I've really enjoyed reading reviews from our newest members here at Pattern Revolution. It's really awesome to see where they shine best and to incorporate them into our team wherever they fit best. Today we have Rachel back to share her review of the Sadie Tunic by new designer, Laela Jeyne Patterns. Keep reading to see what she thought and see her cute version of the tunic, and then pop over to Laela Jeyne Patterns for 25% off her entire shop! Sale runs through 11:59pm EST Sunday, April 19th!
I mentioned in my last review that I’ve been trying to sew more with wovens for my girl this spring, and tunics in particular. The Sadie Tunic from Laela Jeyne Designs fit the bill, so I was excited to try it out. This tunic is a peasant style top, with a few twists. The square neckline gives it a unique look, and the functional back placket is a really nice change from the typical elasticated opening on a peasant top. The short sleeves are very full, and sandwiched with bias tape for a cute trim. I used the same fabric that I used for my neck piece, but a decorative bias tape would be really sweet here, too.
The instructions are fairly detailed, but I would recommend this pattern for people who have a bit of sewing experience already. The placket has several steps for assembly that are outlined in the pattern and illustrated with photographs. There are three different placket lengths based on the size of the tunic you’re sewing, though I still found it to be a little long - it nearly reached the gathered waistline of my tunic. The square neck piece is assembled by joining a number of pieces and then sandwiching the pre-gathered neckline of the top. I used my serger to gather the bodice, which worked well here, but it was a little fiddly for me to squeeze all of the gathered fabric neatly into the neck piece.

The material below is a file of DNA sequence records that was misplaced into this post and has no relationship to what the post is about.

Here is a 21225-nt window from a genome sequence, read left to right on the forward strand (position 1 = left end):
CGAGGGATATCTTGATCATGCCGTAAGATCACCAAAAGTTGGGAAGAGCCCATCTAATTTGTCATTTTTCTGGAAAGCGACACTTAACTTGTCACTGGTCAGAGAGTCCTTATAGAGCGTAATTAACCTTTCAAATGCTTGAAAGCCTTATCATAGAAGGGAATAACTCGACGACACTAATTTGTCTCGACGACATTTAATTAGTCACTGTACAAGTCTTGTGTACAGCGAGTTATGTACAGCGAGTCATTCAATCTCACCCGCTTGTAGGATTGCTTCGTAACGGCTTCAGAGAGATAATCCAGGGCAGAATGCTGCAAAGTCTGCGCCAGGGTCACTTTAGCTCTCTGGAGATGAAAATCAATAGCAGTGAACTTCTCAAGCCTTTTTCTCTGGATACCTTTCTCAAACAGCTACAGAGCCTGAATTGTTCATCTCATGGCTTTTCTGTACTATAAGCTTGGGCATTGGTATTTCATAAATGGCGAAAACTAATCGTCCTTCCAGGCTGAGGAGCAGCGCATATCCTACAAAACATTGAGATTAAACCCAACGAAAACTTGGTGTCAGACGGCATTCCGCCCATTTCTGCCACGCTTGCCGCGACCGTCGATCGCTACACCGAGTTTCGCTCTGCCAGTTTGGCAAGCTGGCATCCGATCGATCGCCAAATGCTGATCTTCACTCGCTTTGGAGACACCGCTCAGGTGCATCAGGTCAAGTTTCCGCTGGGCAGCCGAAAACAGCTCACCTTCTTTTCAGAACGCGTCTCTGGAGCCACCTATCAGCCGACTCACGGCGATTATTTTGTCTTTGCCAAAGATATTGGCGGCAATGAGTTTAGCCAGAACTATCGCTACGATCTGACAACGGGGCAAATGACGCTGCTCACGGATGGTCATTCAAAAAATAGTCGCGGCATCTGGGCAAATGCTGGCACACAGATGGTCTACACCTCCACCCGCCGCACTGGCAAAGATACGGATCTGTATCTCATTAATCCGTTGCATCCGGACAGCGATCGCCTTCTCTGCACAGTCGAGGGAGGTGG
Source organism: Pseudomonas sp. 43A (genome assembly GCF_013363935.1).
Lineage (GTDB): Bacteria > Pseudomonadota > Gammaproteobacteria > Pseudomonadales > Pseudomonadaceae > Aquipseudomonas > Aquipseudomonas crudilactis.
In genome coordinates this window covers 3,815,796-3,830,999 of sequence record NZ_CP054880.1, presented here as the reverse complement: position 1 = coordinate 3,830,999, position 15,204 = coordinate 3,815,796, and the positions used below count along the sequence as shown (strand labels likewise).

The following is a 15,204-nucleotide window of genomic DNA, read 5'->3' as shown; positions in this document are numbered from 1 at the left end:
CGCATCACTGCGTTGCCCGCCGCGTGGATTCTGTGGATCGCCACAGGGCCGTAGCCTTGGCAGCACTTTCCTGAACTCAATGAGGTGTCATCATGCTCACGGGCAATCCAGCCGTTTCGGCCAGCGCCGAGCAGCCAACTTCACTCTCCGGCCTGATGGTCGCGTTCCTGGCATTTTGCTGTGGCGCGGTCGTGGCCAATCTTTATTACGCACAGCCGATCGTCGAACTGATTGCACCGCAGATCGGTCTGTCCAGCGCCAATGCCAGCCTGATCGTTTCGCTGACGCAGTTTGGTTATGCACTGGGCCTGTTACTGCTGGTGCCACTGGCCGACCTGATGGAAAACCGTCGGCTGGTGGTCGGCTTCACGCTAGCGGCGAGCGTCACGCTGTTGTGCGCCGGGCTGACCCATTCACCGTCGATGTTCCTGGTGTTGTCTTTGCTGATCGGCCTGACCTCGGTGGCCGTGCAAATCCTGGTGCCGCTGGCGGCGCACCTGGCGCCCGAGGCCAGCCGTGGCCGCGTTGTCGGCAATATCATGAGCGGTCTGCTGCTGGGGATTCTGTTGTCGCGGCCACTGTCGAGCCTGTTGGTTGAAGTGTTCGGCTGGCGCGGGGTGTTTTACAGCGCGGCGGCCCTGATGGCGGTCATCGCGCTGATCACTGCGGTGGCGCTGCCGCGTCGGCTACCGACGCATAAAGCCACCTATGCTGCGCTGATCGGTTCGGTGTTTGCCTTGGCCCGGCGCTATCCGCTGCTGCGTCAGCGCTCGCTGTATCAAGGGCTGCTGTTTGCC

The finished tunic was a nice length but too full width wise for my slim 5 ½ year old, especially through the chest - I sewed the size 4 based on her measurements, but as the bodice used nearly the full width of fabric there was just a lot that had to be gathered to fit. The top and bottom of the tunic form a casing for the elastic waist when they’re sewn together; you may want to adjust where the casing sits based on where your child’s high waist is, as the fullness of the gathered waist was a little uncomfortable for P. The end result wasn’t exactly the lightweight spring tunic I’d envisioned, but with a long sleeve tee underneath it might make a nice transitional piece for cooler weather. Here in the Northeastern US, we’ve still got a bit of that to contend with!
Until next time,